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Christian Stewardship principles echoed in ‘Occupy’ movement

Population of Christians at 2.18 billion

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placeholder January 9, 2012   •   VOL. 50, NO. 1   •   Oakland, CA
Letters from Readers
Christian Stewardship principles
echoed in ‘Occupy’ movement

As we begin 2012, it appears that the Occupy Wall Street movement continues to spark public debate.

When I consider OWS, there are several principles of Christian Stewardship that seem to be relevant to the discussion.

First is the inviolable principle of human dignity. Because each and every human being is made in the image and likeness of God, there is a minimum standard of dignity that every human society must insure for all people. This principle is particularly related to the attitudes and interactions between protestors and civil authorities, issues such as workers’ rights to humane working conditions and fair compensation and the plight of the marginalized among us.

“In Catholic teaching, human rights include not only civil and political rights, but also economic rights. As Pope John XXIII declared, all people have a right to life, food, clothing, shelter, rest, medical care, education and employment.” (Catholic Update CU 0187 Economic Justice for All.)

The next CS principle that I hear echoed in OWS is that we share our gifts generously in justice. Great wealth for a few is not necessarily a moral issue unless; in the presence of that excessive wealth, there are also people who are not taken care of.

“Private property [is not] an absolute or unconditional right. No one is justified in keeping for his exclusive use [luxuries] when others lack necessities.” (CU 0187)
As OWS points out, when these inequities exist, all of us within our society must share what we have to care for the least among us. This was the standard that ancient Israelite cultures used for measuring their righteousness and holiness as a people — how the widows, the orphans, the crippled and the infirm were taken care of.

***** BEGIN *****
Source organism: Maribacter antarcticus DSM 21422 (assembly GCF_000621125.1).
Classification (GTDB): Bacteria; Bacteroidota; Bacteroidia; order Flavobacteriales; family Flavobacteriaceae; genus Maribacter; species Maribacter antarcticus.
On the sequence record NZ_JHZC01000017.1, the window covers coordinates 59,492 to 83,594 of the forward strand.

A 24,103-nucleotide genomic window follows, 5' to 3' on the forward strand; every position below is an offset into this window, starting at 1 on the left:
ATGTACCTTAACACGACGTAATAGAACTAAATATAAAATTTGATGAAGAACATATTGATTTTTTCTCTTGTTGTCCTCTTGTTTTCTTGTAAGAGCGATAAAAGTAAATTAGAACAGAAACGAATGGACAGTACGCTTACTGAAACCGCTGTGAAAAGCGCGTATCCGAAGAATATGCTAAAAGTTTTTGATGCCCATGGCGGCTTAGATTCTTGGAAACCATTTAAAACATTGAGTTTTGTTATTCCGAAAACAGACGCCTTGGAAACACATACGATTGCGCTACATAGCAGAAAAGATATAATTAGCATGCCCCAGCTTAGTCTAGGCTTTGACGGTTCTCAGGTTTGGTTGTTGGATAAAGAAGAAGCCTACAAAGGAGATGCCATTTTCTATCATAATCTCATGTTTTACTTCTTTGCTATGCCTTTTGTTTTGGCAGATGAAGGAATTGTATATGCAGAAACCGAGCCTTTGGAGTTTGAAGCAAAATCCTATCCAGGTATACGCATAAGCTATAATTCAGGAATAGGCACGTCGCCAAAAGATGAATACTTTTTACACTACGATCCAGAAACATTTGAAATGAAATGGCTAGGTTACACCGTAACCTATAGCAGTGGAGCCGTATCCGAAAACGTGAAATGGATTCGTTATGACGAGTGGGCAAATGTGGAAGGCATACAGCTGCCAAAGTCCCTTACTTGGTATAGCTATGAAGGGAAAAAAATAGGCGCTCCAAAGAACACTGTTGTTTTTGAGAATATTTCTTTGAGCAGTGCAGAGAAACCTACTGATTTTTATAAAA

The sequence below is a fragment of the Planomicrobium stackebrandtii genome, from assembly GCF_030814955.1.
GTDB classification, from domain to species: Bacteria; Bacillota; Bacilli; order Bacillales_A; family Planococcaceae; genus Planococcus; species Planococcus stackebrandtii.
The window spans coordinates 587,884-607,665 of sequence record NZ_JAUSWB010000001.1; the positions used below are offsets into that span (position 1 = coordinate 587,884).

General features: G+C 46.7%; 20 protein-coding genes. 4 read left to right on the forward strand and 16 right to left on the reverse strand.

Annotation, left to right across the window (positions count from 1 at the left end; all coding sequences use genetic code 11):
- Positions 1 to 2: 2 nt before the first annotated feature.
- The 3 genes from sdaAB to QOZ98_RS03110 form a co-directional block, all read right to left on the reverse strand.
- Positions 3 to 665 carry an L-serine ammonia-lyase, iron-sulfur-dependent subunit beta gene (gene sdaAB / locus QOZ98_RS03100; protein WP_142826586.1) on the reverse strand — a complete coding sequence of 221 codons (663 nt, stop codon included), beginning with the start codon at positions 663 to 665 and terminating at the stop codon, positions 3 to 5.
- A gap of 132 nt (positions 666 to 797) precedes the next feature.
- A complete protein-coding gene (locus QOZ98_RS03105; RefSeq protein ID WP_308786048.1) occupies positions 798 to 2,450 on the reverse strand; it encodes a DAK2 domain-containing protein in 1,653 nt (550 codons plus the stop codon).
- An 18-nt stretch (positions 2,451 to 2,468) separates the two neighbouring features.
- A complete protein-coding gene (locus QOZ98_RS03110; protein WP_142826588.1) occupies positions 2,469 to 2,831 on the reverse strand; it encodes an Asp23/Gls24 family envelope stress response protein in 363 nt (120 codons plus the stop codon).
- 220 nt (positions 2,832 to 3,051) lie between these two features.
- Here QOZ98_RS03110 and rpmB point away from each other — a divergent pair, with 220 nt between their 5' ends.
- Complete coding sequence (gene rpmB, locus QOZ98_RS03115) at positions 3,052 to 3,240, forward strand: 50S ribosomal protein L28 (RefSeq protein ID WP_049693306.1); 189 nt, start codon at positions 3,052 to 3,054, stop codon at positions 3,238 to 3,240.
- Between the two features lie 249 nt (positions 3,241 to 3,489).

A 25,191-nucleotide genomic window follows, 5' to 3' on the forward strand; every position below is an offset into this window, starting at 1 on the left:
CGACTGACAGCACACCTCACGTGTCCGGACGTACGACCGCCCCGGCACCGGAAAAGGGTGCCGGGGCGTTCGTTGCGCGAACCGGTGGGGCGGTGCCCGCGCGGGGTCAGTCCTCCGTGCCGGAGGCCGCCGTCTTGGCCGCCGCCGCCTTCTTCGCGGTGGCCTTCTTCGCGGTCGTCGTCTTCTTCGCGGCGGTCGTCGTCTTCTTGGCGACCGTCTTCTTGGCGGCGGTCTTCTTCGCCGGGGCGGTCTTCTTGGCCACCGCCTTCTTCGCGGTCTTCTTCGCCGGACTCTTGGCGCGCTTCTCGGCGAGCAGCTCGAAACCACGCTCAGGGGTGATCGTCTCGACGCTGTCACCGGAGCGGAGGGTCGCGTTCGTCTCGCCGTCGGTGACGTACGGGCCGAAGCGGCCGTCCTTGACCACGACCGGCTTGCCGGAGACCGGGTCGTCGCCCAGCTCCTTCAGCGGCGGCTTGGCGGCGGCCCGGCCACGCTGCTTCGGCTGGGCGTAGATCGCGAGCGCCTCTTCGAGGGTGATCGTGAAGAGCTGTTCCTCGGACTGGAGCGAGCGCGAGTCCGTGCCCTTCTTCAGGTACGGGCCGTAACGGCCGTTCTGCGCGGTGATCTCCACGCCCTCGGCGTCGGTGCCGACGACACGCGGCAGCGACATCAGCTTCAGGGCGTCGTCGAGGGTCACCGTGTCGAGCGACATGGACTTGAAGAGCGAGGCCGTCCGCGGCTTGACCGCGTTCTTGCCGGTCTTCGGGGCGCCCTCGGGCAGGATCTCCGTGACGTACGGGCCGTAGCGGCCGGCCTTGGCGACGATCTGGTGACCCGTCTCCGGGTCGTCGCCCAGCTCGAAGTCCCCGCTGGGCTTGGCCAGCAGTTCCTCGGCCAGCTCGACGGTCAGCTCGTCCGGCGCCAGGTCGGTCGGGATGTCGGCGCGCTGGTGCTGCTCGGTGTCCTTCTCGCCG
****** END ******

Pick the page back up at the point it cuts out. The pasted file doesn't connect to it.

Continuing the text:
Jesus illustrated this point in Luke 16:19-31 when he discussed the rich man and his treatment of the poor man named Lazarus. The story’s message speaks to the obligation we have to be aware of those among us without enough, envision how our gifts and talents can be used for their benefit and take action to minister to them and substantively improve their condition.

The last principle that comes to mind with regard to the OWS movement is the inherent connectedness that exists between all of us within our society. It should be clear from the bailouts that occurred for the banks, auto companies and financial institutions that we are connected and our common good is affected by the welfare of others.

This same principle is what should also be exercised to address the condition of so many in our society that have been harmed by this deep economic downturn. They are our brothers, our sisters, our friends, family and colleagues — our neighbors. As long as one of us is suffering, we all suffer — we all are harmed — we all are diminished. We will not be truly well-off, truly prosperous until everyone is taken care of — at least to a minimum standard in keeping with human dignity.

“The obligation to love our neighbor has an individual dimension, but it also requires a broader social commitment to the common good.” (CU 0187)

Though we live within a secular culture with others who may not subscribe to the religious values and principles that guide us as Christian Stewards, we have an obligation to add the voice of CS to the larger debate. “[L]ay men and women have the vocation to bring the light of the Gospel to economic affairs, so that the world may be filled with the Spirit of Christ and may more effectively attain its destiny in justice.” (CU 0187)

(Walt Sears is a member of the diocesan stewardship commission.)


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